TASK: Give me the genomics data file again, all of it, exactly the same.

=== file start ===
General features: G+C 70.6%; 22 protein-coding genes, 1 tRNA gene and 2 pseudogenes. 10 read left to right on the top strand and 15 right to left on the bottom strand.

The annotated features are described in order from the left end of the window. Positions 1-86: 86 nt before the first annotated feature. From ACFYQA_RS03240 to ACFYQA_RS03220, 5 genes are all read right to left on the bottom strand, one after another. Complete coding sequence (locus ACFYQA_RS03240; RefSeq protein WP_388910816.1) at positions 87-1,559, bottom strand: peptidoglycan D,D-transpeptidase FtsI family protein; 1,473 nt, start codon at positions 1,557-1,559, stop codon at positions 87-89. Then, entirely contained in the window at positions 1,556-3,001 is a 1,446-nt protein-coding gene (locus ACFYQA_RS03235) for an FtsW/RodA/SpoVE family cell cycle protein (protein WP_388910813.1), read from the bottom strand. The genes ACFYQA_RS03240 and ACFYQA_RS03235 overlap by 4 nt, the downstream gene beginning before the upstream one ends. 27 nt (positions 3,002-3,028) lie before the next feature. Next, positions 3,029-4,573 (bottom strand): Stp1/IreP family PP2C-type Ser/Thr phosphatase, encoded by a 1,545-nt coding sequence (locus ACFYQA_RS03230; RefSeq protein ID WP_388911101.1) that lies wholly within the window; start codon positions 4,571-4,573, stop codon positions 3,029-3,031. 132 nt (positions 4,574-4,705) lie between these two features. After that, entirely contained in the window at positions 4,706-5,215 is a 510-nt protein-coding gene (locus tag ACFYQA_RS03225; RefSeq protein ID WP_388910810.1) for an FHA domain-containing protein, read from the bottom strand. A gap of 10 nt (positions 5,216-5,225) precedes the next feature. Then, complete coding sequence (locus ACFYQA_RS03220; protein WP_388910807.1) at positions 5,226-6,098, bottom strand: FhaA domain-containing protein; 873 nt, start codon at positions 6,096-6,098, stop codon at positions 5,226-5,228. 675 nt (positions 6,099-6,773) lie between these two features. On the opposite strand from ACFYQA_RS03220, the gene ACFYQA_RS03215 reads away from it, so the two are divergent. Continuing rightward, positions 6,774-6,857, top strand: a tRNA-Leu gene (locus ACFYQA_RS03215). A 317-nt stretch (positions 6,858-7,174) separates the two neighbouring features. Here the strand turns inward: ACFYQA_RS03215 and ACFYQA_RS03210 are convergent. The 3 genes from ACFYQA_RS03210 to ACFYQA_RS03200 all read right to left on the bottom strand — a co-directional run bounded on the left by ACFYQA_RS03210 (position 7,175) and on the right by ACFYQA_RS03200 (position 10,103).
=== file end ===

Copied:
General features: G+C 70.6%; 22 protein-coding genes, 1 tRNA gene and 2 pseudogenes. 10 read left to right on the top strand and 15 right to left on the bottom strand.

The annotated features are described in order from the left end of the window. Positions 1-86: 86 nt before the first annotated feature. From ACFYQA_RS03240 to ACFYQA_RS03220, 5 genes are all read right to left on the bottom strand, one after another. Complete coding sequence (locus ACFYQA_RS03240; RefSeq protein WP_388910816.1) at positions 87-1,559, bottom strand: peptidoglycan D,D-transpeptidase FtsI family protein; 1,473 nt, start codon at positions 1,557-1,559, stop codon at positions 87-89. Then, entirely contained in the window at positions 1,556-3,001 is a 1,446-nt protein-coding gene (locus ACFYQA_RS03235) for an FtsW/RodA/SpoVE family cell cycle protein (protein WP_388910813.1), read from the bottom strand. The genes ACFYQA_RS03240 and ACFYQA_RS03235 overlap by 4 nt, the downstream gene beginning before the upstream one ends. 27 nt (positions 3,002-3,028) lie before the next feature. Next, positions 3,029-4,573 (bottom strand): Stp1/IreP family PP2C-type Ser/Thr phosphatase, encoded by a 1,545-nt coding sequence (locus ACFYQA_RS03230; RefSeq protein ID WP_388911101.1) that lies wholly within the window; start codon positions 4,571-4,573, stop codon positions 3,029-3,031. 132 nt (positions 4,574-4,705) lie between these two features. After that, entirely contained in the window at positions 4,706-5,215 is a 510-nt protein-coding gene (locus tag ACFYQA_RS03225; RefSeq protein ID WP_388910810.1) for an FHA domain-containing protein, read from the bottom strand. A gap of 10 nt (positions 5,216-5,225) precedes the next feature. Then, complete coding sequence (locus ACFYQA_RS03220; protein WP_388910807.1) at positions 5,226-6,098, bottom strand: FhaA domain-containing protein; 873 nt, start codon at positions 6,096-6,098, stop codon at positions 5,226-5,228. 675 nt (positions 6,099-6,773) lie between these two features. On the opposite strand from ACFYQA_RS03220, the gene ACFYQA_RS03215 reads away from it, so the two are divergent. Continuing rightward, positions 6,774-6,857, top strand: a tRNA-Leu gene (locus ACFYQA_RS03215). A 317-nt stretch (positions 6,858-7,174) separates the two neighbouring features. Here the strand turns inward: ACFYQA_RS03215 and ACFYQA_RS03210 are convergent. The 3 genes from ACFYQA_RS03210 to ACFYQA_RS03200 all read right to left on the bottom strand — a co-directional run bounded on the left by ACFYQA_RS03210 (position 7,175) and on the right by ACFYQA_RS03200 (position 10,103).